# Should Julia's microbenchmark include a benchmark Julia crushes at?

According to Chris’s recent blog Julia’s real strength doesn’t show up in microbenchmarks. Any competent language with that can figure out what type things are should basically be identical in microbenchmarks (letting slide factors of 10% or so). But Julia lets a domain expert write an awesome algorithm that might be 10 times faster for some problems, and lets random users take advantage of that even with non-Base types, like `GPUArray` or `Measurement`. This comes down to zero cost abstraction that works across modules written independently. So could there be a benchmark in the Julia microbenchmarks that shows off this strength, that cython and numba would look worse at? Can we make a microbenchmark that tells story? The microbenchmarks are a tool to show off the strengths of Julia, they should show cases where Julia wins.

Anyway, here is my attempt. I make an `Uncertain` type that supports addition in one module, and a `sum` function in another module, then call `sum` on a `Vector{Uncertain}` in a 3rd module. I think for this to foil cython/numba there would have to be an additional rule that the implementation has to be such that these modules could live in 3 separate packages with no specific glue code between `Uncertains` and `Sums`. Just like would be the case when a new user downloads two packages and tries to use them. This behavior is easy to achieve in pure python, so I think it (or something like it) would be a nice demonstration that julia can do the generic programming that pure python can do, but fast.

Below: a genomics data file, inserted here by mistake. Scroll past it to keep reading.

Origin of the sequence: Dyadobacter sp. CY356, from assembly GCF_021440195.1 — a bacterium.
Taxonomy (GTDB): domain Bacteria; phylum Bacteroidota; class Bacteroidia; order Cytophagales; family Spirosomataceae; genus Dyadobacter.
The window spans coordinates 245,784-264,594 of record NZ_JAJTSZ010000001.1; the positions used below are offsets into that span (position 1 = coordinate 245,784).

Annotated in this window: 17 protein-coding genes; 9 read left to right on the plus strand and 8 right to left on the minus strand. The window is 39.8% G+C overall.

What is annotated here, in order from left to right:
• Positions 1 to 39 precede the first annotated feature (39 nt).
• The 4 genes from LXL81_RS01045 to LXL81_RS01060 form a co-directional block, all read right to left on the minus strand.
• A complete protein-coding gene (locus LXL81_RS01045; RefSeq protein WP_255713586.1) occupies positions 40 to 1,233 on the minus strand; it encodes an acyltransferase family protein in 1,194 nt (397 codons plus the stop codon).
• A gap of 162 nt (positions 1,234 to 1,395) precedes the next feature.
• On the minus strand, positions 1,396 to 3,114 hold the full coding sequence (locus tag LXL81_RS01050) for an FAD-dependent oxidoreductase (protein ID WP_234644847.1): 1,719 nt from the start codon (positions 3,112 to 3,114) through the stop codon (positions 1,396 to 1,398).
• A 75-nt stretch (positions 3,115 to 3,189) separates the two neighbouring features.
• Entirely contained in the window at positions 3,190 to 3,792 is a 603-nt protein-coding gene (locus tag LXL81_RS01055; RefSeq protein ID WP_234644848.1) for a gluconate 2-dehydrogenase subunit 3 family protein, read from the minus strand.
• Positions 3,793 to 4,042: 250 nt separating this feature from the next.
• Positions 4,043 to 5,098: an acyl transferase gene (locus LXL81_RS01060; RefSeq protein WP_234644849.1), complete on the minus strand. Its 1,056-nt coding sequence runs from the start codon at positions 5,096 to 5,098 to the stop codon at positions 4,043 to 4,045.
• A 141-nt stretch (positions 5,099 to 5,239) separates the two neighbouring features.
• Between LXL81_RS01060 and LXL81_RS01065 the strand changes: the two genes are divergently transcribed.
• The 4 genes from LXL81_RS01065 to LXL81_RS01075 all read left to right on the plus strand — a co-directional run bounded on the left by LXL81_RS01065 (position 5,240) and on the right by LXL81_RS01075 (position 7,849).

``````module Uncertains
struct Uncertain{T}
v::T
σ::T
end
Base.:+(x::Uncertain,y::Uncertain) = Uncertain(x.v+y.v,sqrt(x.σ*x.σ+y.σ*y.σ))
Base.zero(::Type{Uncertain{T}}) where T = Uncertain(zero(T),zero(T))
end

module Sums
function sum(v)
s = zero(eltype(v))
for x in v
s+=x
end
s
end
end

module Usercode
import Sums, Uncertains
function getdata()
v = [Uncertains.Uncertain(i,0.1) for i=1.0:10000.0]
end
function processdata(v)
return Sums.sum(v)
end
end

using BenchmarkTools
v = Usercode.getdata();
@btime Usercode.processdata(\$v)
``````
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